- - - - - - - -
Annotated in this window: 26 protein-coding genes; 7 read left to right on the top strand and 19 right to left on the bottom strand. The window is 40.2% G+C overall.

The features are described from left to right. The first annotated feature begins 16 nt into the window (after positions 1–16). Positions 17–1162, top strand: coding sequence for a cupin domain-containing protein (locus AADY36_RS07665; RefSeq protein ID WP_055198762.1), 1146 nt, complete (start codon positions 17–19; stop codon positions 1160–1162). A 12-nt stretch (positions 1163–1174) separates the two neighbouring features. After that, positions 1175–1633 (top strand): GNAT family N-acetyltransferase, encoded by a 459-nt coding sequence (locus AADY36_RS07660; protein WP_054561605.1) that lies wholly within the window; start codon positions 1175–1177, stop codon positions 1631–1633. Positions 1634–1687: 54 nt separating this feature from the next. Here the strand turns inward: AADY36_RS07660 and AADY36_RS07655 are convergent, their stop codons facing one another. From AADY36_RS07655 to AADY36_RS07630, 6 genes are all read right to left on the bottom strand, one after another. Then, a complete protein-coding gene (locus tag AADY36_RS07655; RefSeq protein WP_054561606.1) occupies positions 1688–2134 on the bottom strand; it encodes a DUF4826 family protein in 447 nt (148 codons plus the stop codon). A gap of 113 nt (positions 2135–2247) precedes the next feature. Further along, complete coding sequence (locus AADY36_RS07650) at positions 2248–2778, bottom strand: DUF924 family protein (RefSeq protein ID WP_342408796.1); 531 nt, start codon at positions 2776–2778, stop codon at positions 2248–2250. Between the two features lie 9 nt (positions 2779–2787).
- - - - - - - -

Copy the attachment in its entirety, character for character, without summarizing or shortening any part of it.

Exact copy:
Annotated in this window: 26 protein-coding genes; 7 read left to right on the top strand and 19 right to left on the bottom strand. The window is 40.2% G+C overall.

The features are described from left to right. The first annotated feature begins 16 nt into the window (after positions 1–16). Positions 17–1162, top strand: coding sequence for a cupin domain-containing protein (locus AADY36_RS07665; RefSeq protein ID WP_055198762.1), 1146 nt, complete (start codon positions 17–19; stop codon positions 1160–1162). A 12-nt stretch (positions 1163–1174) separates the two neighbouring features. After that, positions 1175–1633 (top strand): GNAT family N-acetyltransferase, encoded by a 459-nt coding sequence (locus AADY36_RS07660; protein WP_054561605.1) that lies wholly within the window; start codon positions 1175–1177, stop codon positions 1631–1633. Positions 1634–1687: 54 nt separating this feature from the next. Here the strand turns inward: AADY36_RS07660 and AADY36_RS07655 are convergent, their stop codons facing one another. From AADY36_RS07655 to AADY36_RS07630, 6 genes are all read right to left on the bottom strand, one after another. Then, a complete protein-coding gene (locus tag AADY36_RS07655; RefSeq protein WP_054561606.1) occupies positions 1688–2134 on the bottom strand; it encodes a DUF4826 family protein in 447 nt (148 codons plus the stop codon). A gap of 113 nt (positions 2135–2247) precedes the next feature. Further along, complete coding sequence (locus AADY36_RS07650) at positions 2248–2778, bottom strand: DUF924 family protein (RefSeq protein ID WP_342408796.1); 531 nt, start codon at positions 2776–2778, stop codon at positions 2248–2250. Between the two features lie 9 nt (positions 2779–2787).